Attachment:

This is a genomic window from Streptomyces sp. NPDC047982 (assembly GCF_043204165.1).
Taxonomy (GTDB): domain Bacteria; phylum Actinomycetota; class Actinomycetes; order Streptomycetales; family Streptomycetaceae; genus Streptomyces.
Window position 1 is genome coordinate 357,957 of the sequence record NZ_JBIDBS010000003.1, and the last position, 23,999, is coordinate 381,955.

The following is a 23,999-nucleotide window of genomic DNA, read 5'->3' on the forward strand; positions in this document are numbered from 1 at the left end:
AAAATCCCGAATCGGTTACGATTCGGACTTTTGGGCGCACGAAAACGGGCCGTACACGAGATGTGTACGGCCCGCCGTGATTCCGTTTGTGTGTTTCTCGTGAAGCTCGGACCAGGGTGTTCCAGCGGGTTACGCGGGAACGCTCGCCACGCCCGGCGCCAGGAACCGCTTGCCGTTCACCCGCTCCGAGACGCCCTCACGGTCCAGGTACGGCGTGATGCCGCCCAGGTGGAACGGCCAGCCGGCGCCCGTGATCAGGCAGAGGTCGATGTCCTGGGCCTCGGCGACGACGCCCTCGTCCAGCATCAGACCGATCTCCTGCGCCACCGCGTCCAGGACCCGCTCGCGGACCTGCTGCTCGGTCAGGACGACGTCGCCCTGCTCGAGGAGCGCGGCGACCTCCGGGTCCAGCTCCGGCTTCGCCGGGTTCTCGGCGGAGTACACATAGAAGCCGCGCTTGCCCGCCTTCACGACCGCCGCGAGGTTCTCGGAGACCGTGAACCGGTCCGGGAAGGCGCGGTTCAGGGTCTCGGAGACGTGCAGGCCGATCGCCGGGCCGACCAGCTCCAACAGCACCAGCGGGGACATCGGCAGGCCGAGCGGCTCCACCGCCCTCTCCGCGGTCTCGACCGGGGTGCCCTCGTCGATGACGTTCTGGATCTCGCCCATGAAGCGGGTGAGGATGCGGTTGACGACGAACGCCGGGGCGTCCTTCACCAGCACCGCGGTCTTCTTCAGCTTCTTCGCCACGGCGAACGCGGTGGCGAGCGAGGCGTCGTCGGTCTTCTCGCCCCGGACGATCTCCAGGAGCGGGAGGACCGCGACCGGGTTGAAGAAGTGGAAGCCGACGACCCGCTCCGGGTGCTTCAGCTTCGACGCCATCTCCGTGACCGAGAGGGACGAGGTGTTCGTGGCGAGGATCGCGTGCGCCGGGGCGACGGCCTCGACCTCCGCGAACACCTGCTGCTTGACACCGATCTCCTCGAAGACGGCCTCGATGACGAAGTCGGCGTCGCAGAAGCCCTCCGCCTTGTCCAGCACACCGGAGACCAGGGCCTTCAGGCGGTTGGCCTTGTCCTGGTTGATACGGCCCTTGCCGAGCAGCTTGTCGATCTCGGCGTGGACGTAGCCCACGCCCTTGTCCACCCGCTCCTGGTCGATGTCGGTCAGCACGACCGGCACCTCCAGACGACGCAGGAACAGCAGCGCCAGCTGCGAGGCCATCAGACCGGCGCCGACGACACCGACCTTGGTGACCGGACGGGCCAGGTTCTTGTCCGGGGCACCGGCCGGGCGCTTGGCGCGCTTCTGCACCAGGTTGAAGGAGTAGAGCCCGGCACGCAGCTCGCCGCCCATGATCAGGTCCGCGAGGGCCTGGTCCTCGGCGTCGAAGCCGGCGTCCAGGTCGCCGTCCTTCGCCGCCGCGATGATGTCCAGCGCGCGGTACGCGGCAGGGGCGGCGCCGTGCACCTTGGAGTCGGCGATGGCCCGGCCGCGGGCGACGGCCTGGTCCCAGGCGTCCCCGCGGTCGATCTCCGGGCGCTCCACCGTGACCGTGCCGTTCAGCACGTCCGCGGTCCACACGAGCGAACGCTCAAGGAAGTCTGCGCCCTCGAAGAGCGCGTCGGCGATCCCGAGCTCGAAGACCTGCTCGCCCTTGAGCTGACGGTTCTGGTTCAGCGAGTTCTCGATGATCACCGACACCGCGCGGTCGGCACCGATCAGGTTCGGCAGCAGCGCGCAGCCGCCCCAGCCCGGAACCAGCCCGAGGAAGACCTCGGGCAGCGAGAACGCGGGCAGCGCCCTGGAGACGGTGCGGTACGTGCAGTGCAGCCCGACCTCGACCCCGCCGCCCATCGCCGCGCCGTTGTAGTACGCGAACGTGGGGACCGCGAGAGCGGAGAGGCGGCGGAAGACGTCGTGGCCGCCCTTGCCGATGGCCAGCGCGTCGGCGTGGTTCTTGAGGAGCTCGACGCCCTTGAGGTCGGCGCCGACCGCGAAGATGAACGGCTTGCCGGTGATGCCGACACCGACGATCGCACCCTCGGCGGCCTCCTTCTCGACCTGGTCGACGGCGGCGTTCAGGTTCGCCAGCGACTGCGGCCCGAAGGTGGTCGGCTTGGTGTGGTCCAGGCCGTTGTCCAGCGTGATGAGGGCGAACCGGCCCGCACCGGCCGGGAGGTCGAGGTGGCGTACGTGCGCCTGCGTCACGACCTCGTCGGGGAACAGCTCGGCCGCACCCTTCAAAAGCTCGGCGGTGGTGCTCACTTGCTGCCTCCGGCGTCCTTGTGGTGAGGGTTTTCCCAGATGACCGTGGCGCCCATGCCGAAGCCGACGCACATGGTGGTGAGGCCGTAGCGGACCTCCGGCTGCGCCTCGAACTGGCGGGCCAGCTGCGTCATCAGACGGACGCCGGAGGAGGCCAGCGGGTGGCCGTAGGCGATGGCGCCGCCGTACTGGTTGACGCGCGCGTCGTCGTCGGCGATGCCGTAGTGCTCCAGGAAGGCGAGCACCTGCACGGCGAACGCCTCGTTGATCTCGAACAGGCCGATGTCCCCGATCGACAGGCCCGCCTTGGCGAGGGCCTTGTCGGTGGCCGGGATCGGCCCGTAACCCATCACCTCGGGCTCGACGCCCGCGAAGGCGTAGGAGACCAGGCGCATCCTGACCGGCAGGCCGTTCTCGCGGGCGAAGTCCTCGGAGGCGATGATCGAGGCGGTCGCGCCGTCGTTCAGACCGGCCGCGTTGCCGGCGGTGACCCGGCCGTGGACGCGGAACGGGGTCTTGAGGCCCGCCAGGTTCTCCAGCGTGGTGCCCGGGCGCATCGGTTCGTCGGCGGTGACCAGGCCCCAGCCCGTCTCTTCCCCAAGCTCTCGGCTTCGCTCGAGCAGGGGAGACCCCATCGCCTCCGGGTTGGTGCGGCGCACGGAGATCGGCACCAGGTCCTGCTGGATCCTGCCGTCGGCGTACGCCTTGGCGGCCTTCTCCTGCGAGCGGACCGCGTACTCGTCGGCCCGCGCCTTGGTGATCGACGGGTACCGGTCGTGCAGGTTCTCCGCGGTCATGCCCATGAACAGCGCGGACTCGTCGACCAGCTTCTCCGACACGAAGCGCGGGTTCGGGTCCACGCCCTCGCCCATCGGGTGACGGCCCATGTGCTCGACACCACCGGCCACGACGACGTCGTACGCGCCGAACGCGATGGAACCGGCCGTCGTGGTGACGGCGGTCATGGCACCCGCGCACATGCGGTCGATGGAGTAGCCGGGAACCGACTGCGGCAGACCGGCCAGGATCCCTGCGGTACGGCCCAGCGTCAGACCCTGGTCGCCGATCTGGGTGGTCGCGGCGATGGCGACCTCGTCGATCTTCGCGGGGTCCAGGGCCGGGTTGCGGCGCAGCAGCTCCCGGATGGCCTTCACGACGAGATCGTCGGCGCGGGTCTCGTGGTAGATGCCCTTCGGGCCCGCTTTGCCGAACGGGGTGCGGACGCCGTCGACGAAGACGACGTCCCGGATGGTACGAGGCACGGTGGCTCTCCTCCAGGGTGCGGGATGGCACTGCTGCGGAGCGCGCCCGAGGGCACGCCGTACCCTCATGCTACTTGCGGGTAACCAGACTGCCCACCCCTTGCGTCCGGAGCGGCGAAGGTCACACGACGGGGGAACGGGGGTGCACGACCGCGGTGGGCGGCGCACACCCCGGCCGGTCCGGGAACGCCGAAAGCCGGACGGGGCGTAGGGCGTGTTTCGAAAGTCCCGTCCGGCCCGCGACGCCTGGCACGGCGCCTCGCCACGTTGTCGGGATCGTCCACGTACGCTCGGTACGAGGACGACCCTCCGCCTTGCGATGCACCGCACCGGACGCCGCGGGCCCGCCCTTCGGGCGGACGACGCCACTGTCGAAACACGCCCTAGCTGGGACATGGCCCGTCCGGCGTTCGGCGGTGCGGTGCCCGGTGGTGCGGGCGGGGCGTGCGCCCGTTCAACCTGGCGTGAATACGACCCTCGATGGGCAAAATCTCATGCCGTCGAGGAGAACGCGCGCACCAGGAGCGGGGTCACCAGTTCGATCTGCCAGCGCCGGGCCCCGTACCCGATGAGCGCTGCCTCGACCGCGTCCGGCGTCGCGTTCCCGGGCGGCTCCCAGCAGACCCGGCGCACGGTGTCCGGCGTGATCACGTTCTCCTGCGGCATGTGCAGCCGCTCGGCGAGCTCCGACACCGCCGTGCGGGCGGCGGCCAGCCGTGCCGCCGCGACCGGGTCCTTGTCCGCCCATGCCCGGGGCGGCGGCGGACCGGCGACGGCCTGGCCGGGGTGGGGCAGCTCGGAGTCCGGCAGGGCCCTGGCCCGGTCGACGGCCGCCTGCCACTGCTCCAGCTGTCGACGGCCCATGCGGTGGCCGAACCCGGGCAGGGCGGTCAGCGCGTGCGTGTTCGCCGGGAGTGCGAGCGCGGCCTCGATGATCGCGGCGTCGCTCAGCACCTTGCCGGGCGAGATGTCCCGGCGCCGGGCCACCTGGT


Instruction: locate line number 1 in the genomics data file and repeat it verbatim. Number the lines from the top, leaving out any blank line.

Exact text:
This is a genomic window from Streptomyces sp. NPDC047982 (assembly GCF_043204165.1).